For about, I suppose, ten years now, Chinese motorcycles have been over-running East Africa. Tanzania is awash with rip-off fake bikes, with names like “Sanyam” or “Toyo” (actually this has become slang for motorbike) and boda boda is the name for the driver and bike, who pick you up. If ever you wanted evidence of how China has changed Tanzanian lives, this is it. Providing the means for literally thousands of young men (there are no female boda bodas to my knowledge) across every town, village, dusty plot in Tanzania.
So this is Frank. Or coyboy. Or Emmanuel. I started knowing him as Frank (in 2010) and then realised his friends called him Emmanuel. And then in December 2015 I was told his nickname is Cowboy. He sold me my second bike. It’s still going strong, four years later. Which is a miracle. Given the shoddiness of Chinese imported parts.
Everyone is self taught. Or they teach each other- some of the mechanics are really very good. Some are just chancers. It’s very male. The workshops are always in these weird back-alley stuffed up places reeking of infamy and the lash…(there’s no evidence of this. Just my imganination), everyone’s short of money, more than anything. The workshop is throbbing. The thing is: these ruddy bikes break all the time. So they require non-stop maintenance. (My own battery has just conked out. The second in three months, how is it even possible to make a fifth-rate battery?). Tanzania gets all the sub-quality Chinese imports. They’re plentiful. They’re cheap. They break. Fordism at work.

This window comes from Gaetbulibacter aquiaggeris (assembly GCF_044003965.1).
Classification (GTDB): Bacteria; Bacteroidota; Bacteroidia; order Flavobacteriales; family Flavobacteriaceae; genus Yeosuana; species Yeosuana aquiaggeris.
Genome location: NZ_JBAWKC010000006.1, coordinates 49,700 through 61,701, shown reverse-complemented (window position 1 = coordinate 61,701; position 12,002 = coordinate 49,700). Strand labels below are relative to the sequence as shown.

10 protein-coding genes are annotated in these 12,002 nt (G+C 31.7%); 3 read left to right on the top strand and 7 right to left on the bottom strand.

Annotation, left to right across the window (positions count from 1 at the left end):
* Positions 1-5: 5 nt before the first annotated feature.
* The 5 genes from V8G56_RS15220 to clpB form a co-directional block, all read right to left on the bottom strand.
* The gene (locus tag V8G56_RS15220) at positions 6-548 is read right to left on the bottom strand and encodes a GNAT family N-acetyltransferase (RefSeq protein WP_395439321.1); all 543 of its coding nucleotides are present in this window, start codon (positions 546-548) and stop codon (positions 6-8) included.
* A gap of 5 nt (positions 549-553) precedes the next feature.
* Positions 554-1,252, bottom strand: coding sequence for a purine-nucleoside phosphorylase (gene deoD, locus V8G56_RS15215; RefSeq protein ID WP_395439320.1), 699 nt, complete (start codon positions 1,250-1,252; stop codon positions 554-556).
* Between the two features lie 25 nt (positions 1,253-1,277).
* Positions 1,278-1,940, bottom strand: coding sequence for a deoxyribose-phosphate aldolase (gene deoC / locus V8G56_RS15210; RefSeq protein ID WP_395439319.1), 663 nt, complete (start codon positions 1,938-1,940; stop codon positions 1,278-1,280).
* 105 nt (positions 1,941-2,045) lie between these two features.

The boda bodas work long days, from 7.30am until 9pm and then Sunday is a busy day because everyone needs to get to church. The prices are low, about a pound to go 3-4 kms. These guys are a definate sub-culture, batchelor boys renting one room in someone else’s compound, always looking for money, and mostly, a girlfriend. Trouble is boda boda has no prestige in Arusha. Girls in Arusha are remarkably ruthless and money-focussed. Mussa said to me “One girl actually insisted I bought her a power pack phone charger before we went on a date. Apparently that was so, ‘she could ring me’ and then she asked for pay as you go credit for her phone. We’d not even been on the first date!” He stops to cackle with laughter.
Way out in Kilosa, down long dusty roads, Masaai are tending their beloved cattle (which are incidentally, the subject of a massive furore… as the government want to tag them, and they regard this as insulting. Afterall, they have their own tags. Cattle are more like children than animals to the Masaii, plus they are worth a huge amount of money). But even out here, where there’s no public transport at all, there’s still boda boda…